5. Introduction: Head and neck cancer (HNC) and its treatment can result in facial disfigurement and functional defects in speech, swallowing, and vision that persist after reconstructive surgery. Body image concerns are pervasive among HNC patients, and a large portion of these concerns stem from worries about social interaction. Our overarching goal is to develop normative interventions to inform HNC patients about how others will respond to the changes in their facial appearance. In this study, we investigated saliency map algorithms for highlighting regions of interest on a clinically disfigured face that are expected to draw an observer’s eye based onmore »color, intensity, etc.« less
  6. Introduction: Skin Cancer is the most common cancer by which people are afflicted. While most forms of skin cancer have high survival rates if they are caught early, both Squamous Cell Carcinoma and Melanoma can metastasize and are very difficult to treat once this happens. Matrix Metallopeptidases (MMPs), Normally involved in cell growth, movement, and death, can become overactive in patients with cancer. While research suggested that MMP inhibitors could be used to treat many forms of cancer, clinical trials in late stage cancer patients showed that this was not the case. While they were not useful in shrinking latemore »stage tumors, they were effective in preventing growth and metastasis of existing tumors. For this reason, they may be especially useful in the treatment of skin cancers as they may prevent metastasis. While MMP inhibitors can be delivered systemically, whether orally, or intravenously, systemic delivery can give rise to severe unwanted off-target side effects. As such, localized delivery is preferable. By incorporating MMP inhibitors into polymer gels, the drug can be administered topically and its distribution within the skin and into the systemic circulation may be controlled. Formulations may therefore be customized to alter the depth which the drug is delivered.« less
  7. Introduction: RE1-silencing transcription factor (REST) silences neuronal differentiation genes. Its overexpression in an aggressive subset of gliomas is believed to support the enhanced tumor-initiating and self-renewal capacities of glioblastoma cancer stem cells (GSCs). Therefore, REST knockdown is hypothesized to inhibit tumor growth and recurrence. Because REST, as a large protein, is difficult to target directly with small molecules, our study focuses on knocking down REST by inhibiting one of its regulatory enzymes, small C-terminal domain phosphatase 1 (SCP1). Dephosphorylation of REST by SCP1 protects the former from degradation; consequently, SCP1 inhibition with an experimental drug, T62, is expected to reducemore »REST protein levels. This REST knockdown is hypothesized to induce the expression of neuronal differentiation genes, thereby forcing differentiation of GSCs and making them more vulnerable to standard treatments. We begin our study by validating patient-derived GSC lines and subsequently testing the efficacy of T62 drug in these cells. Our work supports an effort to understand various molecular pathologies of GBM and its intrinsic GSCs in order to develop novel therapeutic strategies.« less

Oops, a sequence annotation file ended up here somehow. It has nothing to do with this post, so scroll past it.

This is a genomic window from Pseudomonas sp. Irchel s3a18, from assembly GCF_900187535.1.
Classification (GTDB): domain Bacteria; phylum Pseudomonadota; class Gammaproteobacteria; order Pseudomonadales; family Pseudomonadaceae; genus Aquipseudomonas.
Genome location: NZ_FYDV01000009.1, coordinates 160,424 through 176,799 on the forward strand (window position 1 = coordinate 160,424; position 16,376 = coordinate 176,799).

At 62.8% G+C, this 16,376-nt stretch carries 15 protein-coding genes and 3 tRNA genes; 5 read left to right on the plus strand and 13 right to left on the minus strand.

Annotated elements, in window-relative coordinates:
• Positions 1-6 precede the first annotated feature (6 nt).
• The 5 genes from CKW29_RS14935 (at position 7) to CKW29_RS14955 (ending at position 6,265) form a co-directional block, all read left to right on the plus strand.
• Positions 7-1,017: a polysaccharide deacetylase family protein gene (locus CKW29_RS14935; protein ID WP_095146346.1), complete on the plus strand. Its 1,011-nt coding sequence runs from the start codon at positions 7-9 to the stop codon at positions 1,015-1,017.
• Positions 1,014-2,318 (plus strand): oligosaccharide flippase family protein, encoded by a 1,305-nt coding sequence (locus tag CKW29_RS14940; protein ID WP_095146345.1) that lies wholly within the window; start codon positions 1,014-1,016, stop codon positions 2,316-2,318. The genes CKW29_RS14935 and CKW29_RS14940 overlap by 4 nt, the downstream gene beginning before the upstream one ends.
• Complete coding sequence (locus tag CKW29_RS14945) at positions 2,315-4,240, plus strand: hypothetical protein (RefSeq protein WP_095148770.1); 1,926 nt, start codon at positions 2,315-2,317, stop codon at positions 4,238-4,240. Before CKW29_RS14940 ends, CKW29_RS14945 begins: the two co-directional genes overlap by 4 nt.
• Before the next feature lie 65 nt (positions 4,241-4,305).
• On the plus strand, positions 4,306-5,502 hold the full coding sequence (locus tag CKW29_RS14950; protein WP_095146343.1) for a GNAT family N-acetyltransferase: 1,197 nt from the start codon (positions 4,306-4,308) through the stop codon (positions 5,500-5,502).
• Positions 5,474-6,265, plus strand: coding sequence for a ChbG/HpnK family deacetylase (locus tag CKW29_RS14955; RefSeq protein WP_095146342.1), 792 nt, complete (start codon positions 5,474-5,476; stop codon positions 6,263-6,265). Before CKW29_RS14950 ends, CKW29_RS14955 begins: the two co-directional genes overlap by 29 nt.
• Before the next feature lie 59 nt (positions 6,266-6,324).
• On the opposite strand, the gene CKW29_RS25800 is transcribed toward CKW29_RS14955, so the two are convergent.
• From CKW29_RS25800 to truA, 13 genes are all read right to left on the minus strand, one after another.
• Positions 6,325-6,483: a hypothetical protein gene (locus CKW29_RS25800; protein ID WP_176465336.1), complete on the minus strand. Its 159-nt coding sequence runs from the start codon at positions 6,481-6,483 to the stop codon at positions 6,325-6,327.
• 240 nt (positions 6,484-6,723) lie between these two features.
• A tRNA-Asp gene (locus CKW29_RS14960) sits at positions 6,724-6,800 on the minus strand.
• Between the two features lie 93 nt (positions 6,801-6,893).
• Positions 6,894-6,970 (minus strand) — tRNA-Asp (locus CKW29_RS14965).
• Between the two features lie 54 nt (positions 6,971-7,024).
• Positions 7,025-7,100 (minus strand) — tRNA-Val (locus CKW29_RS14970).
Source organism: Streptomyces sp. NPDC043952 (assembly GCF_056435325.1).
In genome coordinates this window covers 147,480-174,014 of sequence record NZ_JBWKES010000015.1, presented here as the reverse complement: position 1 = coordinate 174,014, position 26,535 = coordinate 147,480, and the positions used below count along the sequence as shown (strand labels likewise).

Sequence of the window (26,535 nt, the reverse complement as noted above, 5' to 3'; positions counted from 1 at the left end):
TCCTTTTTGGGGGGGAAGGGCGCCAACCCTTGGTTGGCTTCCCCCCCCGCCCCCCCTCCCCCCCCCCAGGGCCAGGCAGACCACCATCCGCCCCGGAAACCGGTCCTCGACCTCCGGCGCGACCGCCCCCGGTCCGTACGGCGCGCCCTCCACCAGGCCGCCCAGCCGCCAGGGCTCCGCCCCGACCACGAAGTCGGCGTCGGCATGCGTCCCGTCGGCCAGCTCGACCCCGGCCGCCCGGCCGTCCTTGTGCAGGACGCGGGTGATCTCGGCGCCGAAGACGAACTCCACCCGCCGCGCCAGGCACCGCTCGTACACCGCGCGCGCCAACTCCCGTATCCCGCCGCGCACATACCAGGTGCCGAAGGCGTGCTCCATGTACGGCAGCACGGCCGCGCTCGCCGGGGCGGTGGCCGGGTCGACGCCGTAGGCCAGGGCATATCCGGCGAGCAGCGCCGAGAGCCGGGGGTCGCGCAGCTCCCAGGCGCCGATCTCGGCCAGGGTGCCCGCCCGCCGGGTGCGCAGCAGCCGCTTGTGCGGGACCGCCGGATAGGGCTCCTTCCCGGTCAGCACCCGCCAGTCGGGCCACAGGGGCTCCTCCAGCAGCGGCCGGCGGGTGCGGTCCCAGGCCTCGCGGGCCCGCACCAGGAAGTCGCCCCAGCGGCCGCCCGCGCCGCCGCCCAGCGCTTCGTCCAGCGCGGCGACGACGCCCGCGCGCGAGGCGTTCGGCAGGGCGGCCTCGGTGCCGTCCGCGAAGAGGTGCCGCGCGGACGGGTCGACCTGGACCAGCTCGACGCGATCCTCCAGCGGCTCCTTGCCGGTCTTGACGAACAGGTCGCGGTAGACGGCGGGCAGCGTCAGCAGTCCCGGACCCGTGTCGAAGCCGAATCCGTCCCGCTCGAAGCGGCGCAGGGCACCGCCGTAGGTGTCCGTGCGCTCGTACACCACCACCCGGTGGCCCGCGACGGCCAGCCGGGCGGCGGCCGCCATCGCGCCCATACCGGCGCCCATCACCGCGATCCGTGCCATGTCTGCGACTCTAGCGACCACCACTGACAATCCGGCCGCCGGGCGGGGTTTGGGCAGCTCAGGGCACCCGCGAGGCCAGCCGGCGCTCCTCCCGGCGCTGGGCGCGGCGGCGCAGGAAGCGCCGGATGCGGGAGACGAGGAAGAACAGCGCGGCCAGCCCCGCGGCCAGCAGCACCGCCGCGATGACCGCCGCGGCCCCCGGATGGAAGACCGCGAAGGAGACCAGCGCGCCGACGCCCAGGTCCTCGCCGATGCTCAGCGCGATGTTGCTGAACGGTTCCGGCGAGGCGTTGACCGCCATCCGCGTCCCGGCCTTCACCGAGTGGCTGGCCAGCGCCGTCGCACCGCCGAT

8. Introduction: Members of the Ras protein family are involved in sending signals through the human body to regulate processes including cell growth. Acting as a molecular switch, Ras alternates between its active and inactive states (“on” and “off”) depending on its binding to either GTP or GDP. Upon the introduction of a mutation, Ras becomes incapable of performing the GTP hydrolysis reaction at a controlled rate. This results in the protein remaining in the “on” state for prolonged periods of time, disturbing its role in the regulation of cell growth and causing tumors to form. In the genome of cancerousmore »tumors, mutations that permanently activate Ras have been observed and analyzed at three distinct locations, one being Q61. Previous research1 shows how the Q61 residue contributes to the protein’s function by stabilizing the water molecule in the active site, but little research has been done studying the Y32 residue, which has also been implicated in the mechanism. This research investigates the role Y32 plays in activating Ras via introduction of a different amino acid and measurement of the mutated protein’s activity in the hydrolysis of GTP.« less
  9. Introduction: The American Cancer Society predicted that approximately 96,480 people will be diagnosed with melanoma skin cancer this year, and 7,230 of them will die [1]. Minimally-invasive alternatives for melanoma treatment are a clinical need, and a continued unmet need exists for combinatorial therapies with limited toxicity and/or resistance profiles. Photothermal therapy (PTT) can be used as a non-invasive treatment by delivering targeted nanoparticles and a laser source (typically in the near-infrared range) to the tumor site. We propose to use a biodegradable nanoparticle platform based in polymers to reduce the toxic risks. Our goal is to evaluate the cellularmore »lethality of nanoparticles on melanoma cells as a response to dosimetry using an in vitro model.« less